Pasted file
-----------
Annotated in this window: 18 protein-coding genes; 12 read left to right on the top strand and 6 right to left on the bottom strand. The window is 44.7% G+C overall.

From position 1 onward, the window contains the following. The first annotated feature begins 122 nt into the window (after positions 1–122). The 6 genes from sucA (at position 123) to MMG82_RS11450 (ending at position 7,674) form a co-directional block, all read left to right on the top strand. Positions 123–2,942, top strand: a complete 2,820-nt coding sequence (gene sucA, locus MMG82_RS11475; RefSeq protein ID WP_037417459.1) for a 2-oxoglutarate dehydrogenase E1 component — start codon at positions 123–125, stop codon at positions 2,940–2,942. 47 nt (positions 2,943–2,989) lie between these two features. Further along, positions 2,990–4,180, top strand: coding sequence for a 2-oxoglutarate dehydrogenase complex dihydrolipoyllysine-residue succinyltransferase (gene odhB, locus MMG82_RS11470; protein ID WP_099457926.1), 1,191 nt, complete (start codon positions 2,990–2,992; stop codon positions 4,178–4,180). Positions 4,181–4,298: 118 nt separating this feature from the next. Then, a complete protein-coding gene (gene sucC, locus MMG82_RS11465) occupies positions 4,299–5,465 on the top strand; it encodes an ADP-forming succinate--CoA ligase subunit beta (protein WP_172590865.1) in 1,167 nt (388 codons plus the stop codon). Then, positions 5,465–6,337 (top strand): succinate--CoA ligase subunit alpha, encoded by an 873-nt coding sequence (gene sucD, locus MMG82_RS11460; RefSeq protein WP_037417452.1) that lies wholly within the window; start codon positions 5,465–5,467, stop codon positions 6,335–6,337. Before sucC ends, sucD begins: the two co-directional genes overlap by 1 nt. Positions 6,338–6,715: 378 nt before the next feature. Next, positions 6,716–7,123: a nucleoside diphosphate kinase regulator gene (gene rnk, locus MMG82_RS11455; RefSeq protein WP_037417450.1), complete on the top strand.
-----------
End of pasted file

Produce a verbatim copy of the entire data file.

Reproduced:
Annotated in this window: 18 protein-coding genes; 12 read left to right on the top strand and 6 right to left on the bottom strand. The window is 44.7% G+C overall.

From position 1 onward, the window contains the following. The first annotated feature begins 122 nt into the window (after positions 1–122). The 6 genes from sucA (at position 123) to MMG82_RS11450 (ending at position 7,674) form a co-directional block, all read left to right on the top strand. Positions 123–2,942, top strand: a complete 2,820-nt coding sequence (gene sucA, locus MMG82_RS11475; RefSeq protein ID WP_037417459.1) for a 2-oxoglutarate dehydrogenase E1 component — start codon at positions 123–125, stop codon at positions 2,940–2,942. 47 nt (positions 2,943–2,989) lie between these two features. Further along, positions 2,990–4,180, top strand: coding sequence for a 2-oxoglutarate dehydrogenase complex dihydrolipoyllysine-residue succinyltransferase (gene odhB, locus MMG82_RS11470; protein ID WP_099457926.1), 1,191 nt, complete (start codon positions 2,990–2,992; stop codon positions 4,178–4,180). Positions 4,181–4,298: 118 nt separating this feature from the next. Then, a complete protein-coding gene (gene sucC, locus MMG82_RS11465) occupies positions 4,299–5,465 on the top strand; it encodes an ADP-forming succinate--CoA ligase subunit beta (protein WP_172590865.1) in 1,167 nt (388 codons plus the stop codon). Then, positions 5,465–6,337 (top strand): succinate--CoA ligase subunit alpha, encoded by an 873-nt coding sequence (gene sucD, locus MMG82_RS11460; RefSeq protein WP_037417452.1) that lies wholly within the window; start codon positions 5,465–5,467, stop codon positions 6,335–6,337. Before sucC ends, sucD begins: the two co-directional genes overlap by 1 nt. Positions 6,338–6,715: 378 nt before the next feature. Next, positions 6,716–7,123: a nucleoside diphosphate kinase regulator gene (gene rnk, locus MMG82_RS11455; RefSeq protein WP_037417450.1), complete on the top strand.